I Fetch the Bread (1907)
This is a short comedy from Pathé Freres that decidedly reminds me of the work I’ve seen that Alice Guy was doing at this time. It is based on a simple gag, taken to improbable, almost surreal, extremes.
We open on a shot of a bourgeois Paris apartment, with a table set in the center of the screen, a middle-aged couple and their maid is preparing dinner. The door at the back of the set is opened to allow another couple to enter, and after brief greetings are exchanged, people begin to settle in for the meal. Now the hostess goes to a cupboard at the back, and produces a tiny crust of bread – apparently she forgot to make sure there was bread for company! Everyone looks flustered until the man of the house agrees to go out and get some more. We next see him emerge from a bakery with a prodigious loaf of bread. He runs down the street, but stops at a wine bar for a quick nip. After finishing the bottle, he moves on to a restaurant for another drink. His escapades are intercut occasionally with shots of the hungry group at home, waiting for the bread to arrive. Eventually, the male guest agrees to take on the task and get some bread, but he, too, keeps stopping at local watering holes of various description. The editing structure now alternates between the two men and their adventures, with each growing drunker and more incapable as they proceed. Eventually, the two encounter one another, hopelessly inebriated, at an outdoor café. Inevitably, the bread is dropped and trod upon. The two men finally stumble back into the apartment, to be reproved and abused by their wives.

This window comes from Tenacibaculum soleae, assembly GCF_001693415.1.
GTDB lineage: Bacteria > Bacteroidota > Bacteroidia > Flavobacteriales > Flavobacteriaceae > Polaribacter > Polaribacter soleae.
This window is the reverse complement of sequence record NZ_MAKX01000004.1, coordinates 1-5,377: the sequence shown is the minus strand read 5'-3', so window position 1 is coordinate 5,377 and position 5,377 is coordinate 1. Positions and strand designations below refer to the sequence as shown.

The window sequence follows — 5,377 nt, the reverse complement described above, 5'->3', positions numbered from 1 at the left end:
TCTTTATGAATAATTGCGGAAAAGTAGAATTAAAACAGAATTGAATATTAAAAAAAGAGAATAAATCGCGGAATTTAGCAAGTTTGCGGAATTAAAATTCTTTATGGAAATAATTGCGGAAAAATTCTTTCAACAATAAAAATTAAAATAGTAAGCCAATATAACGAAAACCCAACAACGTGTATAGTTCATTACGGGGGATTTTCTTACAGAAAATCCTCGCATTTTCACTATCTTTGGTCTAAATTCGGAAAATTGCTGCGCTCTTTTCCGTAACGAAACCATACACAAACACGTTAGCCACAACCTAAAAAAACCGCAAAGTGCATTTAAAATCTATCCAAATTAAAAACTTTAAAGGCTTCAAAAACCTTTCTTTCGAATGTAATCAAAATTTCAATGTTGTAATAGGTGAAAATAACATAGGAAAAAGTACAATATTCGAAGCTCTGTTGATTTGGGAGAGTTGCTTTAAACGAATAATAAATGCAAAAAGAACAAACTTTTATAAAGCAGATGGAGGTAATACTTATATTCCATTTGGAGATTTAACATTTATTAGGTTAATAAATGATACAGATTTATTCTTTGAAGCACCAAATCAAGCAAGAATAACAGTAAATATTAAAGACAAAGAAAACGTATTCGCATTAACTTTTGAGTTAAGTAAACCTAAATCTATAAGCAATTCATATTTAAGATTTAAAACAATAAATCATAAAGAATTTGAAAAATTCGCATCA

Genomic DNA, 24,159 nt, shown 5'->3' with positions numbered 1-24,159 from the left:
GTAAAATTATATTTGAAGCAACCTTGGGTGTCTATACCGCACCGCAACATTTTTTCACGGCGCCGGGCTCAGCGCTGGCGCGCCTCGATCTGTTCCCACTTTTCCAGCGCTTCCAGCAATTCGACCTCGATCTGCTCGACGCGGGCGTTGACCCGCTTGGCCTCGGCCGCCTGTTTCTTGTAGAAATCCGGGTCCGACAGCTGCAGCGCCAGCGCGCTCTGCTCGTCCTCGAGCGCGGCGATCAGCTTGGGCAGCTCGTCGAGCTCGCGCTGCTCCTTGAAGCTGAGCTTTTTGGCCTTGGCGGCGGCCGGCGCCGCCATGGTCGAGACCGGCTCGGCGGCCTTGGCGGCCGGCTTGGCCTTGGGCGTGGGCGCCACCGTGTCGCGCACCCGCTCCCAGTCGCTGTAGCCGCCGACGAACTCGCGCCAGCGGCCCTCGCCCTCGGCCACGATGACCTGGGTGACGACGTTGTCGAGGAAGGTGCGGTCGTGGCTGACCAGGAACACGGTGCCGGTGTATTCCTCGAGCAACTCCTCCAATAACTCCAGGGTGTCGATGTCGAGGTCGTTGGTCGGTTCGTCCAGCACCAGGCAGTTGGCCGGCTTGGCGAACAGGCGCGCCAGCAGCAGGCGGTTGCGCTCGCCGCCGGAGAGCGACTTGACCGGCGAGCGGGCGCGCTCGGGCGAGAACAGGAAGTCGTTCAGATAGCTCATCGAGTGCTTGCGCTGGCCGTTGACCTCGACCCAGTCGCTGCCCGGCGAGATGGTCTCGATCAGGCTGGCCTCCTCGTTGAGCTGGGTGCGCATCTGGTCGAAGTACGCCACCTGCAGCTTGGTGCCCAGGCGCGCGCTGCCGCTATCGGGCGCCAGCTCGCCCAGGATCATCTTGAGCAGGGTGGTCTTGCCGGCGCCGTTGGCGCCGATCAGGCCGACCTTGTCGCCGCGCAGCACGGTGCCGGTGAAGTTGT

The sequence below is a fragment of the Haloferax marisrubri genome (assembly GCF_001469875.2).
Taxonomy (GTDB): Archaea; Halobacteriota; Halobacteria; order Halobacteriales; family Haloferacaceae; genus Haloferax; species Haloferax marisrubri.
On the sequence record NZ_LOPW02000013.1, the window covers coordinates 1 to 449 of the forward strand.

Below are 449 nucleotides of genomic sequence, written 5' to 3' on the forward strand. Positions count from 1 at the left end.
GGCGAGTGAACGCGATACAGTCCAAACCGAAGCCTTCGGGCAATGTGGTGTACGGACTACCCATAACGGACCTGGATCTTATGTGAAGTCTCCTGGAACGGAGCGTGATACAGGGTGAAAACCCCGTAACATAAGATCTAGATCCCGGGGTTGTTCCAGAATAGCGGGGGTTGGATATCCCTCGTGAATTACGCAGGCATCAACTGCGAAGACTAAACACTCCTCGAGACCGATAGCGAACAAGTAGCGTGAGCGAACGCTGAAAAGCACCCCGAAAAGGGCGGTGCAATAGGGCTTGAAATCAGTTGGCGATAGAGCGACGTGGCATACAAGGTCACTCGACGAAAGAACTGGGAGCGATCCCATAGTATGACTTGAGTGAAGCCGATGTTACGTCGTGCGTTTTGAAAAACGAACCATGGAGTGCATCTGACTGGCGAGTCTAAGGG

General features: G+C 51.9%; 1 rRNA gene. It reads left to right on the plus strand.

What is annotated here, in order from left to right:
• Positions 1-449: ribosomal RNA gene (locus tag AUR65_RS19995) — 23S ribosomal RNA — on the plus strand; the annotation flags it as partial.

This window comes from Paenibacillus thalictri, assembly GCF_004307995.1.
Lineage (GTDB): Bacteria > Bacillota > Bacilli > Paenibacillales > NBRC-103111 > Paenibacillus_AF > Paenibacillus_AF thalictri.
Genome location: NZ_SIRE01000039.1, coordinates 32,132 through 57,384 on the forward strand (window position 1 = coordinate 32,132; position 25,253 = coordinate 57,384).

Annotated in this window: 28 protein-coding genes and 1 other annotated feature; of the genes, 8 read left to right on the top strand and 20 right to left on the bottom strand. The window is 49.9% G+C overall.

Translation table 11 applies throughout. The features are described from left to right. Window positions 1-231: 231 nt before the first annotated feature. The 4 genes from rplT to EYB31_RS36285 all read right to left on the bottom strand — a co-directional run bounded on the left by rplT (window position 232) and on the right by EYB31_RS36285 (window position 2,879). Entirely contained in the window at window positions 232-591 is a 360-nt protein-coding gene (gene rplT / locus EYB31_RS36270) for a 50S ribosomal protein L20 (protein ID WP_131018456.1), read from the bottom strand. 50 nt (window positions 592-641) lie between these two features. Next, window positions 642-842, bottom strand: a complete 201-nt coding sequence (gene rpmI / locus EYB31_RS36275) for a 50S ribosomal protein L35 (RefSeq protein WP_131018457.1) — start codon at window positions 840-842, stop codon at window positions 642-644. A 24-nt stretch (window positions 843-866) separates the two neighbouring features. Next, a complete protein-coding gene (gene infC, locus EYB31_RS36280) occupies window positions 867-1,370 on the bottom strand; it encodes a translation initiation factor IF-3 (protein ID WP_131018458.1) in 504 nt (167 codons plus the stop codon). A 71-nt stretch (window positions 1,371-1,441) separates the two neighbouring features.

This movie follows a similar pattern to the chase movies that were common at the time, with a single camera setup for each scene which the actors move through in a predictable pattern, until the final crash comes at the end. In this case, most of the shots are taken from the fronts of businesses, each time set up so that we see little of the street or surrounding buildings, but can plainly see the front door and action immediately behind it. I was a bit surprised at the number of separate camera setups at first, but when compared to a chase like “How a French Nobleman Got A Wife” from this time period, it is not unusual. The editing is somewhat advanced, in that we do cut away from scenes to see simultaneous action and then return to complete the scene, rather than having each shot show the beginning, middle, and end of a scene, something that would be more common in typical chase movies. The joke is a bit strained – evidently it is not safe to send a man out unsupervised to run a simple errand, because he will be too distracted by alcohol – but the movie works because it fulfills the audience’s expectations, including our expectations that the naughty husbands will be punished.
Run Time: 5 Min, 11 secs
You can watch it for free: here (no music).